Oh my gosh, this is so me. The vomiting, the heat at night, excessive talking making me nauseated I have to get this!!
Thank you for sharing! I had a TBI 11/11/11. I had a seizure from brain swelling caused by a 'very large' meningioma. My craniotomy was 11/15/12. It gave me peace reading your article - I could relate to 95% of what you said! Thank you!!!! God bless...

So proud of you, Lisa, for your courage, sharing, progress, and most of all your kind heart, gentle spirit and inspiration to others. I feel honored to know you.
Robin Cohn

That was fantastic! In regards to #15. Please have your thyroid checked for Graves Disease. I did the same thing and then I found out that my Car Accident (mild TBI) caused Graves disease. I'll be hopeful that yours isn't that ;) Thank you for your list.

Thank you for sharing, I cried and laughed as I read the many items I also deal with on a daily basis. My fav though is that everything now is "before or after my accident" related.

I have many of the same issues listed here. I had a severe TBI in 2008, and for the most part, I am 'normal', whatever that is! I wish I would have had this guide 4 years ago!

I sustained a TBI on April Fools Day of '99'. I wish to God that that day had never happened, but I also thank Him for letting it be me and not another part of my family. It was a pretty bad car wreck. There needs to be more pages and information about this subject!!


Love and light Lisa! Thanks for sharing with us! Best of wishes and lots of good vibes!
I am a guy but like this page, . . and I to would suggest going to have your thyroid checked. I have a mild/medium TBI and have 'Graves Disease' as a result. Very hot, fast metabolism, eyes won't focus.
Wow, as I was reading the article I thought about being hot while asleep - because this happens with me. Then I saw that someone commented about Graves Disease and had the same issue and the Graves was because of the TBI?? I have Graves too (along with my tbi) -- the doctor told me it is hereditary. Gonna be double checking this issue!
I got a TBI last September. I am still having vision, memory, balance & emotional issues. I have always been a strong person but, this is really testing me!!!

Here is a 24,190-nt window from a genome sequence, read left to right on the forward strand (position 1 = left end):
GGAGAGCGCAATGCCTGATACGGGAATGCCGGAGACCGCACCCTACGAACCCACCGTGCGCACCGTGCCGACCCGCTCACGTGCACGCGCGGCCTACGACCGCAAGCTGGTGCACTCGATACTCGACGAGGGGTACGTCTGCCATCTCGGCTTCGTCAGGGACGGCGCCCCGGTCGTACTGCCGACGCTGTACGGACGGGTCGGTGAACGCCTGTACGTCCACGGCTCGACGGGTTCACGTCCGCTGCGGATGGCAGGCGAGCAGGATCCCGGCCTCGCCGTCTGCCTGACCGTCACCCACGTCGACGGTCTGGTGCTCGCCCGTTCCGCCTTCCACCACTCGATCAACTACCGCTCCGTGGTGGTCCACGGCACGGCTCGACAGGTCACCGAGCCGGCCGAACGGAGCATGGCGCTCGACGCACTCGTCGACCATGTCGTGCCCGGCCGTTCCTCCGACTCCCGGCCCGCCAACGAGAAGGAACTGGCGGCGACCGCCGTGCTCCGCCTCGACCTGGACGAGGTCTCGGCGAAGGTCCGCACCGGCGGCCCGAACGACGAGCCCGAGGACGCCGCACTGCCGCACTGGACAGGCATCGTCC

I had a 'minor' TBI, and I can relate to most of this and especially jo's comment about the burnt food, and not recognising I am hungry until I smell food! The other thing is saying oh I never know that to a friend then having them say that I told them that particular information apparently off the top of my head a month ago... pretty embarrassing at first! But thank you so much for posting this list I feel so much less alone after reading things like this x
Please help get the word out that Low Energy Neurofeedback can dramatically reduce these symptoms. An EEG faintly echoes back brainwaves through three wires to the head for just a few seconds. Totally safe and 95% effective with TBI. Check it out! No expensive mapping starts right out with treatment, so you know right away that it works.

I don't have a TBI but have about 12yrs. of TBI experience. My son suffered severe TBI when he was 1 1/2yrs. Now he's 15 and having many challenges emotionally and socially. His physical and cognitive delays were/are tough, but this is scary new territory. I have been worrying so much about him as he becomes a young man, but after reading all these posts I must say that I am utterly humbled and ashamed. I am humbled because I notice that folks with TBI are so very determined; and not just in the present moment. As I read your posts I can sense a determination beyond measure that has been tempered through acceptance and fueled by amazing will and spirit. Together, these are UNSTOPPABLE COURAGE - Patient, Ever-Present, No-Rush, Forever-Forward, Take-A-Rest, Or-Even-A-Nap!, But-Never-Quit COURAGE! This humbles me because, even though I have seen all these qualities in my son as he has recovered from TBI through childhood, I have never realized until now, from reading your posts that - while I thought I was showing my son courage; he was teaching courage to me. While I have always tried to be a hero for my son; I now realize, truly, that it is my son, Josh, who is forever THE hero to me. He will find a way to be ok. Further, I may seem like just some Dad gushing over his heroic son, but I am grateful to EACH of you who conquer TBI; minute-by-minute, day-in and day-out. You all have helped me realize where courage really comes from. YOU ARE ALL MY HEROES. I am forever grateful. -----Oh, and why am I ashamed? That's Easy! I'm ashamed of wasting all that time worrying!!!!!!

Kindest Regards,
Glory to GOD!

I can relate to everything, on here thanks so much for coming up with this. It helps me, to understand more of what I have come to call my quirks.
THANK YOU for such beautiful, honest, and inspiring words!!!! (some were even funny, as I completely understood the exhaustion of talking, showering, etc!) :)
My daughter had a TBI in 2008 at 3 months old. She had brain surgery to remove a egg size tumor, she had a stroke, has terminal brain cancer, went through 17 months of chemo and has seizures. She is now 5 years old and I often wonder how her life will be as she grows. She has many disabilities, one of them being she is non verbal so it it very hard for me to truly know how she feeling. Reading your post kinda gave me a look at what my babygirl is going through. Thank you for sharing.
So insightful! My husband radiates heat when he sleeps too! I wonder what that's all about...I call him a human heating pad! I wish you continued healing, love and laughter.